According to the English philosopher John Lucas, philosophical naturalism is now the orthodoxy of the Western intellectual world. This is plausible; it is at any rate one of the current academic orthodoxies (another, perhaps, is the sort of creative anti-realism and relativism with respect to truth associated with certain brands of post modernism). Perhaps the easiest way to understand naturalism to see it as the view that there no such person as God (no all powerful, all knowing and wholly good person who has created the world and has created human beings in his image), nor anything at all like God. The naturalist--the contemporary naturalist, at any rate--typically adds a high view of science, seeing it as the only possible source of our salvation.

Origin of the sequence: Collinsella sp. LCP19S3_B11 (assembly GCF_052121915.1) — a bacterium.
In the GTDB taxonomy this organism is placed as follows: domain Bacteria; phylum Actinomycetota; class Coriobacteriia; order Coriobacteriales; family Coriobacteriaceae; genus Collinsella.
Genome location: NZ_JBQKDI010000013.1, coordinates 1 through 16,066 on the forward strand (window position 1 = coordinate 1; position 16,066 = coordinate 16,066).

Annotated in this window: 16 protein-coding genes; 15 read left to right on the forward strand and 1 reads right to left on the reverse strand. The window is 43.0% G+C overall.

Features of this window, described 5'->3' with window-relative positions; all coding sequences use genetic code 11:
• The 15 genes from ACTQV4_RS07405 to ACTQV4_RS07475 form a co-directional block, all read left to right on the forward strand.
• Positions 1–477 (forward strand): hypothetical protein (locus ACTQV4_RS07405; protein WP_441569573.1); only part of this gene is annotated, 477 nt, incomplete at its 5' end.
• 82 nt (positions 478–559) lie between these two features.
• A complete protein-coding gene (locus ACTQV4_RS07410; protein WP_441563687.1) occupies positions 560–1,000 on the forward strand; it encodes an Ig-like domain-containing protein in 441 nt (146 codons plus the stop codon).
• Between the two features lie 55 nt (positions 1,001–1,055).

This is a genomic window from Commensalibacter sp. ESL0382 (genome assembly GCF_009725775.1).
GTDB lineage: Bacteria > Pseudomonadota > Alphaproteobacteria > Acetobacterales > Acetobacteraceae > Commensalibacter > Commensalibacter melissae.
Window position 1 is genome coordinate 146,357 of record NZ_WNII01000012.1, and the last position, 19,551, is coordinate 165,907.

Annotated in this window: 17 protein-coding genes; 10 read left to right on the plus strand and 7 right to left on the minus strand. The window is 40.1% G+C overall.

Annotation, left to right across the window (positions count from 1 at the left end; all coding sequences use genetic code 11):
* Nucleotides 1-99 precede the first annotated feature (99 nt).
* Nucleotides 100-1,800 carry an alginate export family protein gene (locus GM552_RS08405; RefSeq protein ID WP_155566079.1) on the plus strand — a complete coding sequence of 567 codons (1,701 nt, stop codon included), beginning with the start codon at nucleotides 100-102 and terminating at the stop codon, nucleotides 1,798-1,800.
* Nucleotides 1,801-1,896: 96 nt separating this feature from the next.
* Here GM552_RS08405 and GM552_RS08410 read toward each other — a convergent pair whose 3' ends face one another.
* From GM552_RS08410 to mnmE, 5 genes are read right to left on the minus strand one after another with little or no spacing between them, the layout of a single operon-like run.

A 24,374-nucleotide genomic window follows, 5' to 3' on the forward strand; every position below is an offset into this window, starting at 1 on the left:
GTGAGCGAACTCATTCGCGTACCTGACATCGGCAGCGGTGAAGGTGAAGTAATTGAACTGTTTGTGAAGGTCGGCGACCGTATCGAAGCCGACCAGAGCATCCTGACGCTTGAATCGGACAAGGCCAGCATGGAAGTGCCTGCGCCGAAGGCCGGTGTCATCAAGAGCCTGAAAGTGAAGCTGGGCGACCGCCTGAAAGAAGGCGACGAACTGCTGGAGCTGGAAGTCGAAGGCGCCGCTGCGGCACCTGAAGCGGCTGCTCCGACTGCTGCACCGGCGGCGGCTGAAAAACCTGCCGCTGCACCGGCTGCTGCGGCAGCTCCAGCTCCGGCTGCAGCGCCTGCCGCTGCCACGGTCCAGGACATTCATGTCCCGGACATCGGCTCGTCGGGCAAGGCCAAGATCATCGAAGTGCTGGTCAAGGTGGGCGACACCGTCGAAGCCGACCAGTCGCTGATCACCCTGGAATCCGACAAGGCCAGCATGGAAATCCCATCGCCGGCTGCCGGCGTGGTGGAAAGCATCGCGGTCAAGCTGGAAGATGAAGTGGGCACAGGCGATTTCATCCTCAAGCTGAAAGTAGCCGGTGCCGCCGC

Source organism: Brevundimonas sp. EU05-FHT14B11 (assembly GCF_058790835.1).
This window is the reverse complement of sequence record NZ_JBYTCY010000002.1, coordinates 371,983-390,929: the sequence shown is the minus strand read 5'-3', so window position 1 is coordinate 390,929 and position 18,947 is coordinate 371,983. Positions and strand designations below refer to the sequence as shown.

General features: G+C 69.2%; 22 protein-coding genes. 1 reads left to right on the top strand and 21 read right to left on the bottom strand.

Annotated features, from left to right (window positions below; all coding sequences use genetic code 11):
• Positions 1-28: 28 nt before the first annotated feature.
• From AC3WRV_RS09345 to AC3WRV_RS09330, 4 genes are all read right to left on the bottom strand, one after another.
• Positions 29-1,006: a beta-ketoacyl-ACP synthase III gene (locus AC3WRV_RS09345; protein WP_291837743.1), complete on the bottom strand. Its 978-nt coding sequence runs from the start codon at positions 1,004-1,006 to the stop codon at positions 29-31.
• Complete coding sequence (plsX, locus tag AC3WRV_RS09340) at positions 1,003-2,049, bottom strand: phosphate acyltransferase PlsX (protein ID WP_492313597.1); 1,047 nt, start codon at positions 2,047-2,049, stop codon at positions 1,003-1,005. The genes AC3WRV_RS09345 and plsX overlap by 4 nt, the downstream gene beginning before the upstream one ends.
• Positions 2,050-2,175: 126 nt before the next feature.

Daniel Dennett's Darwin's Dangerous Idea is a big (very big), bright exploration and defense of naturalism--or at least of one aspect of it. In several areas it is authoritative; it is written with passion and power; I wouldn't be at all surprised if this book acquires the status of a minor (or maybe major) classic among statements of naturalism. Dennett tries to do at least three things: (1) explain Darwin's dangerous idea and show how the world looks if you take it really seriously, (2) argue for this idea, or perhaps defend it, or perhaps argue that it is at any rate possibly true, or perhaps persuade us that it is true, or possibly true (it is hard to tell which), and (3) buck up and admonish timid, half-hearted naturalists who are unwilling to accept the full implications of their position, thus falling into false consciousness.